What Is Refractory Angina Pectoris?
Angina pectoris is a medical condition that causes chest pain due to a lack of sufficient blood supply to the heart. Angina pectoris that does not improve despite proper treatment is considered refractory angina pectoris, a severe and disabling condition.
Refractory angina pectoris is a challenging medical condition that often impacts quality of life and increases the risk of morbidity. Refractory angina pectoris limits the ability to perform ordinary physical activities without discomfort.
What are the symptoms of refractory angina pectoris?
While the main symptom of refractory angina pectoris is chest pain not relieved by treatment, other symptoms include the following:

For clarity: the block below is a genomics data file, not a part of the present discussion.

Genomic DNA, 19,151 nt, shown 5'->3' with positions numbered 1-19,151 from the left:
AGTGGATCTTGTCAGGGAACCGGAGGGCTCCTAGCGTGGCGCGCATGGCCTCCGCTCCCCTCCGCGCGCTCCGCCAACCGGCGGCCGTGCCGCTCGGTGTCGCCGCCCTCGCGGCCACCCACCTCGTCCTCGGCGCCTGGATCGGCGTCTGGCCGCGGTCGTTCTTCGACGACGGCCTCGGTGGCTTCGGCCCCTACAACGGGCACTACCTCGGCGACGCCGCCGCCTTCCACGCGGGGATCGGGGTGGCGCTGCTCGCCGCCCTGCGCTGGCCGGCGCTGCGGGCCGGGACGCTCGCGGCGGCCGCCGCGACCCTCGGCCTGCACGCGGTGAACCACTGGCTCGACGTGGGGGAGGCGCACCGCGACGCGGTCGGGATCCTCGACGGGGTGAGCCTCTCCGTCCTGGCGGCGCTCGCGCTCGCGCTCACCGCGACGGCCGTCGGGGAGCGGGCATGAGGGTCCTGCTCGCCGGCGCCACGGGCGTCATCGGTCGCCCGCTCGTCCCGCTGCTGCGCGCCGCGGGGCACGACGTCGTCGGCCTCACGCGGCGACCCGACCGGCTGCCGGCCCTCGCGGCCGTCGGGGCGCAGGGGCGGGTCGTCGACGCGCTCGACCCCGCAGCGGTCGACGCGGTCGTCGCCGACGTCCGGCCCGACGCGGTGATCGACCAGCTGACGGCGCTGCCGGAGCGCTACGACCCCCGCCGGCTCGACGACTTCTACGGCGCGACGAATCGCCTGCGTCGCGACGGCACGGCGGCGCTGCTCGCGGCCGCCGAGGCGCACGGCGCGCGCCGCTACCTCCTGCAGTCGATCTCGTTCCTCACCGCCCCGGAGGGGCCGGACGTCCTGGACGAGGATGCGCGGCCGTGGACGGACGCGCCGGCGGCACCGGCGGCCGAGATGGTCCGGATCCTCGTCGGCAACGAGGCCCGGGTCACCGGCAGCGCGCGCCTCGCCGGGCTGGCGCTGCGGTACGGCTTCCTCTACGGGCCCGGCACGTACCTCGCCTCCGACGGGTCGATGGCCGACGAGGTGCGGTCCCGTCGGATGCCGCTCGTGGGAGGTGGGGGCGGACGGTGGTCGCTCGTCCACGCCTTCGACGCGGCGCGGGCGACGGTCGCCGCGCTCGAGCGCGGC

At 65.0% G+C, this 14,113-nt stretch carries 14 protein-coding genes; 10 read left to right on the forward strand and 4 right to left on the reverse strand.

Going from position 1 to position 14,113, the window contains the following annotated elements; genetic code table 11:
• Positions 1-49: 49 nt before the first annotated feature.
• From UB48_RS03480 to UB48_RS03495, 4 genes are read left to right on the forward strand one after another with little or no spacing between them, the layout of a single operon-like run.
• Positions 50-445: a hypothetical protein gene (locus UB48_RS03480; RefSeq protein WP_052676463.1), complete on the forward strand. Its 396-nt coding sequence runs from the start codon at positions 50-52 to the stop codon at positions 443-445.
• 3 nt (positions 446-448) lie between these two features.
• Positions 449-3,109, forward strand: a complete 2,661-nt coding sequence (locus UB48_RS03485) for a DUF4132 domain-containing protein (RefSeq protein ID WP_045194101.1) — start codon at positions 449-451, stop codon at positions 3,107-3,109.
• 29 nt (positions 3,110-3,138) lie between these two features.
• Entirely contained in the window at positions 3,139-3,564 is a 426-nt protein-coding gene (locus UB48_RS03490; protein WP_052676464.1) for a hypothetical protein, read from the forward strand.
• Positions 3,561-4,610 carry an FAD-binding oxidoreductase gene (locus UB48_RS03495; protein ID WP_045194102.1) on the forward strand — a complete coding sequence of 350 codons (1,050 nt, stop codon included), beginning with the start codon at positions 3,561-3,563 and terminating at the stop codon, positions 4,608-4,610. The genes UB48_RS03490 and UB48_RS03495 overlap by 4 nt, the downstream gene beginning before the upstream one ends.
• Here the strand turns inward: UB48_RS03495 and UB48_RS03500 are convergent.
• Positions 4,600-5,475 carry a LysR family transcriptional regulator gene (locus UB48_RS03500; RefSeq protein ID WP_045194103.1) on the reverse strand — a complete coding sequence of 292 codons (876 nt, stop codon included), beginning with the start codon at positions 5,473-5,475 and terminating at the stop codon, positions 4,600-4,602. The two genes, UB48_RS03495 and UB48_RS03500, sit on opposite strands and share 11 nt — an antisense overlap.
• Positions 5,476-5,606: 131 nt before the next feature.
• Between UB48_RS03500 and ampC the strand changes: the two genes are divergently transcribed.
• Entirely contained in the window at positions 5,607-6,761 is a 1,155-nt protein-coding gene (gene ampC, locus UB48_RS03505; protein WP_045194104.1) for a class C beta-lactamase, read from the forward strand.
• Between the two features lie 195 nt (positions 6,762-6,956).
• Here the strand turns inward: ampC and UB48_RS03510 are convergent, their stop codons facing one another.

- Discomfort in the chest, such as heaviness, pressure, stinging, burning or choking sensations
- Chest pain that does not improve with deep breathing, coughing or changing positions
- Chest pain caused by exertion, eating, exposure to cold temperatures, or stress
- Pain in the upper abdomen, back, neck, jaw or shoulders
What are the risk factors?
Risk factors of developing refractory angina pectoris include the following:
- A diagnosis of diffuse coronary artery disease, multiple distal coronary stenosis or small coronary arteries increases the risk of refractory angina pectoris.
- Men are at a greater risk than women of developing refractory angina pectoris.
- Individuals between the ages of 64 to 70 are at increased risk of developing refractory angina pectoris.
- Individuals who have experienced a myocardial infarction and have undergone a revascularization procedure are at increased risk of refractory angina pectoris.